There Are No Libertarian Republicans

Dave WeigelI have long known that Dave Weigel is one of those “bleeding heart” libertarian. These are the kind of libertarians I was when I was a libertarian: very concerned with social justice—left leaning, you might say. But such libertarians are still (1) libertarians and (2) wrong. Weigel showed this today by making a bit of fun at Alex Sink, Democratic Congressional Candidate Has Big Questions About Libertarianism. He notes, “It is not actually inconsistent to believe in small government as it pertains to economics and also believe in small government as it pertains to social issues.” Ha! That’s a good one!

One of the biggest myths about libertarianism is that it is for small government. This is no more true of them than it is for Republicans. Think about what kind of government institutions libertarians are in favor of. They believe in the military. They believe in copyrights and patents and other kinds of property rights enforcement.[1] And most of all, they believe in courts. This last one is the killer. In exchange for normal regulations, libertarians are for a legal system in which everyone is suing everyone else all the time. As a result of this, the true libertarian utopia would turn out to be one with a huge government doing things in the most inefficient way possible. It’s either that or system so unjust that the poor just give up trying to have their rights enforced. But that second kind of libertarianism wouldn’t be acceptable to the heart bleeders. So you’re only left with: big government.

Weigel wonders that anyone could still be unclear about what libertarians believe. He writes, “You think, what with all the attention paid to the Paul dynasty and to Edward Snowden and to the Koch family, that people basically understand what ‘libertarianism’ means.” Let’s look at that list. Snowden’s anarchist thinking has hardly been big news. I’ve been following him closely and it is only because I pretty much used to be an Edward Snowden that I understood where he was coming from.

What do the Pauls believe in? They are both anti-choice. So on the biggest social issue in modern America, they come down very clearly on the state intervention side of things. I’m more than willing to accept that a libertarian case against late term abortions can be made. Even middle term abortion. But first term abortions? No. And “citizenship begins at conception?” That idea is absurd.

But it goes further than that. At least Ron Paul believes in drug legalization. Rand Paul has only ever been willing to accept cannabis legalization. That’s not a libertarian argument: “You can do whatever drugs you want as long as it is one that I think is okay for you to use.” That’s the same old philosophy of liberal democracy, which is great. But it ain’t anything like libertarianism.

And the Koch brothers? Really?! I’ll admit, in a fundamental sense, they are libertarian: they care only and forever about keeping their taxes low and government regulation impotent. Regardless, they may talk libertarian, but when it comes to social policy, they are (Again!) anti-choice. As for the rest of their agenda, they might be for some libertarian social policy, but it doesn’t matter to them. They’re willing to allow gay people to marry, but if that gets in the way of their tax cuts, its true importance becomes clear. As Robert Greenwald wrote:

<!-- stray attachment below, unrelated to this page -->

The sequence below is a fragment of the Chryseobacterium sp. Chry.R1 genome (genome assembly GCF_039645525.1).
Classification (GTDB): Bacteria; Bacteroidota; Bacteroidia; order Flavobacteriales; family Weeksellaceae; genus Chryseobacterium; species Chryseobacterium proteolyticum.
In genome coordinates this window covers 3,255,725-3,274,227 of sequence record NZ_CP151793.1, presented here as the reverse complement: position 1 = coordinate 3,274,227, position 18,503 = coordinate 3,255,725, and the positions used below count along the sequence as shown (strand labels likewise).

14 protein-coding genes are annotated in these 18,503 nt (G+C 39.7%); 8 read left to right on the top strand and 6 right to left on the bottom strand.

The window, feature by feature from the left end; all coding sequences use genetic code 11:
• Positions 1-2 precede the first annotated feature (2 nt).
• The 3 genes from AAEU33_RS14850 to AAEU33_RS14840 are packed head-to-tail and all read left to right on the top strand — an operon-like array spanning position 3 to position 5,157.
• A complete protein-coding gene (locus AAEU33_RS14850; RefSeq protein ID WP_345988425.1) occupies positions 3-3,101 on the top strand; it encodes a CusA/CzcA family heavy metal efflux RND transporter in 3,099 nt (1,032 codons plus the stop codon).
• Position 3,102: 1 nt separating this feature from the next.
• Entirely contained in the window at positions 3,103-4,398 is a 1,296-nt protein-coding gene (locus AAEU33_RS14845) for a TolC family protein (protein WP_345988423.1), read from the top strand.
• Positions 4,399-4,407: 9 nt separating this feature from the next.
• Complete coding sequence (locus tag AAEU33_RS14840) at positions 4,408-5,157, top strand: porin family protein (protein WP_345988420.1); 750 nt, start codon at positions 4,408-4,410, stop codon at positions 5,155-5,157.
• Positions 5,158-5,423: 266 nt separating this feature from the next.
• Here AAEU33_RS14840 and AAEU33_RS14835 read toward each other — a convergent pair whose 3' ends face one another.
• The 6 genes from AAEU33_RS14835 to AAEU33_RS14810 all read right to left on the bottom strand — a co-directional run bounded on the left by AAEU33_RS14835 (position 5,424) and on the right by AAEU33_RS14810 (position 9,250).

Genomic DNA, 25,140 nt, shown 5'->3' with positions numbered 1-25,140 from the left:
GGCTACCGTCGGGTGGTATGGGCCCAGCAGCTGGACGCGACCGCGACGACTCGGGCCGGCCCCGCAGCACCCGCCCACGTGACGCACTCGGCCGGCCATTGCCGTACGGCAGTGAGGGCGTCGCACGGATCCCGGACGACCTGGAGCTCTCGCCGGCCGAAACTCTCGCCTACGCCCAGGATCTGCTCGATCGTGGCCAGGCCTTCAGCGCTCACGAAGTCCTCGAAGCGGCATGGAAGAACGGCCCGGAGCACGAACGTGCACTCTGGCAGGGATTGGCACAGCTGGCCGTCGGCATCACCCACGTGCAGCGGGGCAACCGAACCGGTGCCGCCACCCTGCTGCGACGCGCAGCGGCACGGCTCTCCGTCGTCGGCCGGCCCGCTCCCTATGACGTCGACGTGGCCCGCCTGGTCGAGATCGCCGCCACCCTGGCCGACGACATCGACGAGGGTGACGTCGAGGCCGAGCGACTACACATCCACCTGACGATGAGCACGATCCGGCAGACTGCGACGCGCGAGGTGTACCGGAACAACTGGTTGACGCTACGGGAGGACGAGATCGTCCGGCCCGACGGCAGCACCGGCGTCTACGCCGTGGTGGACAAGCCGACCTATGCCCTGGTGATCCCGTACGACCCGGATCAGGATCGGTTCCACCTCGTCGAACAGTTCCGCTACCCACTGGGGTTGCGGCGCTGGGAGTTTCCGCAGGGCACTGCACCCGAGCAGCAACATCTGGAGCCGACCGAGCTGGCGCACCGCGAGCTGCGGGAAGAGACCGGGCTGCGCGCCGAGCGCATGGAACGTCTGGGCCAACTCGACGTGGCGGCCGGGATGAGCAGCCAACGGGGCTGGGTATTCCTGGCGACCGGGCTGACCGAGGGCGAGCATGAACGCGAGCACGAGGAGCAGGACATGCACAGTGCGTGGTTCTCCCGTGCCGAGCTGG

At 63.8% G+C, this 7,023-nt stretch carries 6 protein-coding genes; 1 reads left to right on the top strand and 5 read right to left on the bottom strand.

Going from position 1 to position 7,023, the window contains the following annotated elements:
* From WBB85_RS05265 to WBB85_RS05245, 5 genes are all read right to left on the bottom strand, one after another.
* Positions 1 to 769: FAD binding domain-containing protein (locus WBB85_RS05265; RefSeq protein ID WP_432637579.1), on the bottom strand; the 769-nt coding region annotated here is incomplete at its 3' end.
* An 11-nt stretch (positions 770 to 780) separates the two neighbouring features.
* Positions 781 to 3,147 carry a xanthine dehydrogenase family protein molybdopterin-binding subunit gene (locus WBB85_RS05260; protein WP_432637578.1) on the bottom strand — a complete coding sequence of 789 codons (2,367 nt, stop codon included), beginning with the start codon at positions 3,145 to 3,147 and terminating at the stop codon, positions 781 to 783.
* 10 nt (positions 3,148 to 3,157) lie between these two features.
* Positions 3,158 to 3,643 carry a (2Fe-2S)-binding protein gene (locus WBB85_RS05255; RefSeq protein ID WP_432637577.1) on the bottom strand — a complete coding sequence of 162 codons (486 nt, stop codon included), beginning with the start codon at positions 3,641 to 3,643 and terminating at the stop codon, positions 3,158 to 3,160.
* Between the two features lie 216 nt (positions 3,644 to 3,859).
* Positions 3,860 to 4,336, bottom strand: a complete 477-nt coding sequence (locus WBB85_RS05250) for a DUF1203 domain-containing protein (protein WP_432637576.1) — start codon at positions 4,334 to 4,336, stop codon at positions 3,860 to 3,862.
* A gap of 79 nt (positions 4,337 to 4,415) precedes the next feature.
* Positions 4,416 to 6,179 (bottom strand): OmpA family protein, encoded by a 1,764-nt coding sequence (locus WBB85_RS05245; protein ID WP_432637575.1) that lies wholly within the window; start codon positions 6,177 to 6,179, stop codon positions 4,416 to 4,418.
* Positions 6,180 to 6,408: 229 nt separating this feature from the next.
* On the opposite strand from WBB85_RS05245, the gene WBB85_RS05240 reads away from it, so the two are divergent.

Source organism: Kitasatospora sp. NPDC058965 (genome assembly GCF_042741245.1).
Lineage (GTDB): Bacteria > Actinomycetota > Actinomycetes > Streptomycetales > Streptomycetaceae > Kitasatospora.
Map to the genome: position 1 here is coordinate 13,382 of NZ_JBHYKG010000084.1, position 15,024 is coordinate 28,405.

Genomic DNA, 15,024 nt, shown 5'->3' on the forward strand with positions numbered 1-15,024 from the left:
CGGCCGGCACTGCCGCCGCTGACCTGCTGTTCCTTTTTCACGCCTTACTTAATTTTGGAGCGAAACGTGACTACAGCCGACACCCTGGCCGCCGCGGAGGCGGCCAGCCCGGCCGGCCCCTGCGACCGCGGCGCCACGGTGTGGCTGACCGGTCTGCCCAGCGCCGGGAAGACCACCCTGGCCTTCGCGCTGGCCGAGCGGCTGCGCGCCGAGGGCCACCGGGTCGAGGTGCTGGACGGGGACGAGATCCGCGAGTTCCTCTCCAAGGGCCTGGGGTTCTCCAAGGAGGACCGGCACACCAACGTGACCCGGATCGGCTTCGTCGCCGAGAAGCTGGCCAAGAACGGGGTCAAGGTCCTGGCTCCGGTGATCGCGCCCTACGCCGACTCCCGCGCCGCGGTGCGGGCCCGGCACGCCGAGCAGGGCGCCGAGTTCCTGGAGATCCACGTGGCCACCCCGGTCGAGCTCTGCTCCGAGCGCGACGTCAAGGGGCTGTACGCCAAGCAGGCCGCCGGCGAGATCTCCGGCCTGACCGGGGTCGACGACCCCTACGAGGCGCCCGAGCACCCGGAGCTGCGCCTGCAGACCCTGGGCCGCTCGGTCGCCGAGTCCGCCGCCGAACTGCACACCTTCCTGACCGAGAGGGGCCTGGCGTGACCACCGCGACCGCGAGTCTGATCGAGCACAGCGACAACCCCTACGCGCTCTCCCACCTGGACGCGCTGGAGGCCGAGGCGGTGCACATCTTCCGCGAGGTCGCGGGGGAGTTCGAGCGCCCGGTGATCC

David Koch, however, has a hypocrisy that needs some unpacking. For his part, he is the latest to pretend to be for gay marriage. I say “pretend” because even though he has told a reporter that he disagrees with Republicans on the issue, he is, in practice, doing what he’s always done: supporting politicians and groups that have worked to stymie gay rights at every turn.

So I think we should cut Alex Sink a little slack. What libertarianism means in modern America is not the “pure” system that I’m sure Dave Weigel has constructed in his mind. Instead, it is what conservatives have been my entire life. Proponents talk about broad freedom, but they push economic libertarianism with social conservatism thrown in to get the votes necessary to get elected. My advise: Weigel should find a new name for what he believes, because it won’t be found in a major American political party, most especially the Republican Party.


I am generally sympathetic to libertarianism. The fundamental problem with it is that it attempts to define an end point. One of the big ideas of liberal democracy is to work toward maximizing freedom. When I was a libertarian, I found that my work for the cause only led to more libertarian economic policy. So the rich got richer, but the poor, if anything, got less free. That’s not a bargain that I’m willing to make. I don’t see how a libertarian could look at Obama and Romney and think, “Romney will better maximize my freedom!” That’s just nonsense. That’s the thinking of someone who believes that freedom only applies to marginal tax rates.

[1] Some might take exception to this. It’s true that “serious” libertarians are very much against our intellectual property laws. But this is a minority, based upon my experience over the last thirty years. And notice how it leaves the door open to creeping government control. Suddenly, hunting down kids who are ripping DVDs isn’t an intrusion; it is just the government doing what a government properly does: protecting property rights! Once you start making those kind of arguments, you might as well be arguing for droit du seigneur.

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About Frank Moraes

Frank Moraes is a freelance writer and editor online and in print. He is educated as a scientist with a PhD in Atmospheric Physics. He has worked in climate science, remote sensing, throughout the computer industry, and as a college physics instructor. Find out more at About Frank Moraes.

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